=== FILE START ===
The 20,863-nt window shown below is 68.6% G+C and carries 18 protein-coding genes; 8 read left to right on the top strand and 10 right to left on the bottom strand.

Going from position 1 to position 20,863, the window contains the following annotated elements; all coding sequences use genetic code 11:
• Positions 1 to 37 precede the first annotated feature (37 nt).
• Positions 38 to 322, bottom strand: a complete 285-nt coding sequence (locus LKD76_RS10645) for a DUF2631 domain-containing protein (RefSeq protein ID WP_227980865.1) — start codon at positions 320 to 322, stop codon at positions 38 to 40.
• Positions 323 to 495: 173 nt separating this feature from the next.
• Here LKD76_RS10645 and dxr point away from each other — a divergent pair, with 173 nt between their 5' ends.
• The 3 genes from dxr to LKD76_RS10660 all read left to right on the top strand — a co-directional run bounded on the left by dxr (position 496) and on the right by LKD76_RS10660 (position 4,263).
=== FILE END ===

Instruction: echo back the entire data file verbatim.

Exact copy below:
The 20,863-nt window shown below is 68.6% G+C and carries 18 protein-coding genes; 8 read left to right on the top strand and 10 right to left on the bottom strand.

Going from position 1 to position 20,863, the window contains the following annotated elements; all coding sequences use genetic code 11:
• Positions 1 to 37 precede the first annotated feature (37 nt).
• Positions 38 to 322, bottom strand: a complete 285-nt coding sequence (locus LKD76_RS10645) for a DUF2631 domain-containing protein (RefSeq protein ID WP_227980865.1) — start codon at positions 320 to 322, stop codon at positions 38 to 40.
• Positions 323 to 495: 173 nt separating this feature from the next.
• Here LKD76_RS10645 and dxr point away from each other — a divergent pair, with 173 nt between their 5' ends.
• The 3 genes from dxr to LKD76_RS10660 all read left to right on the top strand — a co-directional run bounded on the left by dxr (position 496) and on the right by LKD76_RS10660 (position 4,263).